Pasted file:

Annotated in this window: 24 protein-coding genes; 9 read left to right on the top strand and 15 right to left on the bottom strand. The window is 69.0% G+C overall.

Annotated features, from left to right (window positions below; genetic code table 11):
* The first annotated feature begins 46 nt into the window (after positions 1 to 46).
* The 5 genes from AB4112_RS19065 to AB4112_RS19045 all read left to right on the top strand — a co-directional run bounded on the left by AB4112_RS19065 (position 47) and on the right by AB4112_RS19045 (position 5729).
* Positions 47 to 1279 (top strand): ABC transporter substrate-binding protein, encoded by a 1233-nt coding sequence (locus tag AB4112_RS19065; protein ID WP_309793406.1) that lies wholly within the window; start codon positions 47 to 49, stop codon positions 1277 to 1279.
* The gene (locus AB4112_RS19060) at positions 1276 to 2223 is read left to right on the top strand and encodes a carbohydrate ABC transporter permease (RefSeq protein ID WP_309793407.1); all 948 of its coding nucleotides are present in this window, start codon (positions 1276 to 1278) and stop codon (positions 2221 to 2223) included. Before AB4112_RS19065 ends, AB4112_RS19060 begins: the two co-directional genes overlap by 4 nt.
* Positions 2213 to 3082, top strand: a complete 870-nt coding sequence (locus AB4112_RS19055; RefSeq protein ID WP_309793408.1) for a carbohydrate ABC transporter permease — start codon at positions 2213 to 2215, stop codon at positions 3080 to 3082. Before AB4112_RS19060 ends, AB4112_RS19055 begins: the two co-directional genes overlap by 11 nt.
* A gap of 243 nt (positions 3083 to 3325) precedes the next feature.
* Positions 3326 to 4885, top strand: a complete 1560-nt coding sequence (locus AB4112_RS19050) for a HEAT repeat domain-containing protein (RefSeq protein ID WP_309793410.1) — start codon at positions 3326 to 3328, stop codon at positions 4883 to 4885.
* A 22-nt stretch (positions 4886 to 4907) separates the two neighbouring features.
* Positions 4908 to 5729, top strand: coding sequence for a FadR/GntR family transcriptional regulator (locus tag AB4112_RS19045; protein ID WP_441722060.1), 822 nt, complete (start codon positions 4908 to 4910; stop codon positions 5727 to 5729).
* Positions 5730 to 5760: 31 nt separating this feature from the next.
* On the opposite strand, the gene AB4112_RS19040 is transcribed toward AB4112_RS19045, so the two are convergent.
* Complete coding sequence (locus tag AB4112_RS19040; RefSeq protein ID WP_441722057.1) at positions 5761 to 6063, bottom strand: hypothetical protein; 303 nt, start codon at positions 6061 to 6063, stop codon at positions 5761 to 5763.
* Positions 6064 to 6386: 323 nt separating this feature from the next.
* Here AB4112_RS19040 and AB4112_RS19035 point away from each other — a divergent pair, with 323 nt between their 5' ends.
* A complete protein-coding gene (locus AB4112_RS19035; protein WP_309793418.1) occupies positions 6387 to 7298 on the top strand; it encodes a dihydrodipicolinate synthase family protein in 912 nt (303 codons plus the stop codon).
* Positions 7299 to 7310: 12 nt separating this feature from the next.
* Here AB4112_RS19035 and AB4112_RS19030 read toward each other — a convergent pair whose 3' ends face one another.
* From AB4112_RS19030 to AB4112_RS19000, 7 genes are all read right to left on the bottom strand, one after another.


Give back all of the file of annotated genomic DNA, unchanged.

Annotated in this window: 24 protein-coding genes; 9 read left to right on the top strand and 15 right to left on the bottom strand. The window is 69.0% G+C overall.

Annotated features, from left to right (window positions below; genetic code table 11):
* The first annotated feature begins 46 nt into the window (after positions 1 to 46).
* The 5 genes from AB4112_RS19065 to AB4112_RS19045 all read left to right on the top strand — a co-directional run bounded on the left by AB4112_RS19065 (position 47) and on the right by AB4112_RS19045 (position 5729).
* Positions 47 to 1279 (top strand): ABC transporter substrate-binding protein, encoded by a 1233-nt coding sequence (locus tag AB4112_RS19065; protein ID WP_309793406.1) that lies wholly within the window; start codon positions 47 to 49, stop codon positions 1277 to 1279.
* The gene (locus AB4112_RS19060) at positions 1276 to 2223 is read left to right on the top strand and encodes a carbohydrate ABC transporter permease (RefSeq protein ID WP_309793407.1); all 948 of its coding nucleotides are present in this window, start codon (positions 1276 to 1278) and stop codon (positions 2221 to 2223) included. Before AB4112_RS19065 ends, AB4112_RS19060 begins: the two co-directional genes overlap by 4 nt.
* Positions 2213 to 3082, top strand: a complete 870-nt coding sequence (locus AB4112_RS19055; RefSeq protein ID WP_309793408.1) for a carbohydrate ABC transporter permease — start codon at positions 2213 to 2215, stop codon at positions 3080 to 3082. Before AB4112_RS19060 ends, AB4112_RS19055 begins: the two co-directional genes overlap by 11 nt.
* A gap of 243 nt (positions 3083 to 3325) precedes the next feature.
* Positions 3326 to 4885, top strand: a complete 1560-nt coding sequence (locus AB4112_RS19050) for a HEAT repeat domain-containing protein (RefSeq protein ID WP_309793410.1) — start codon at positions 3326 to 3328, stop codon at positions 4883 to 4885.
* A 22-nt stretch (positions 4886 to 4907) separates the two neighbouring features.
* Positions 4908 to 5729, top strand: coding sequence for a FadR/GntR family transcriptional regulator (locus tag AB4112_RS19045; protein ID WP_441722060.1), 822 nt, complete (start codon positions 4908 to 4910; stop codon positions 5727 to 5729).
* Positions 5730 to 5760: 31 nt separating this feature from the next.
* On the opposite strand, the gene AB4112_RS19040 is transcribed toward AB4112_RS19045, so the two are convergent.
* Complete coding sequence (locus tag AB4112_RS19040; RefSeq protein ID WP_441722057.1) at positions 5761 to 6063, bottom strand: hypothetical protein; 303 nt, start codon at positions 6061 to 6063, stop codon at positions 5761 to 5763.
* Positions 6064 to 6386: 323 nt separating this feature from the next.
* Here AB4112_RS19040 and AB4112_RS19035 point away from each other — a divergent pair, with 323 nt between their 5' ends.
* A complete protein-coding gene (locus AB4112_RS19035; protein WP_309793418.1) occupies positions 6387 to 7298 on the top strand; it encodes a dihydrodipicolinate synthase family protein in 912 nt (303 codons plus the stop codon).
* Positions 7299 to 7310: 12 nt separating this feature from the next.
* Here AB4112_RS19035 and AB4112_RS19030 read toward each other — a convergent pair whose 3' ends face one another.
* From AB4112_RS19030 to AB4112_RS19000, 7 genes are all read right to left on the bottom strand, one after another.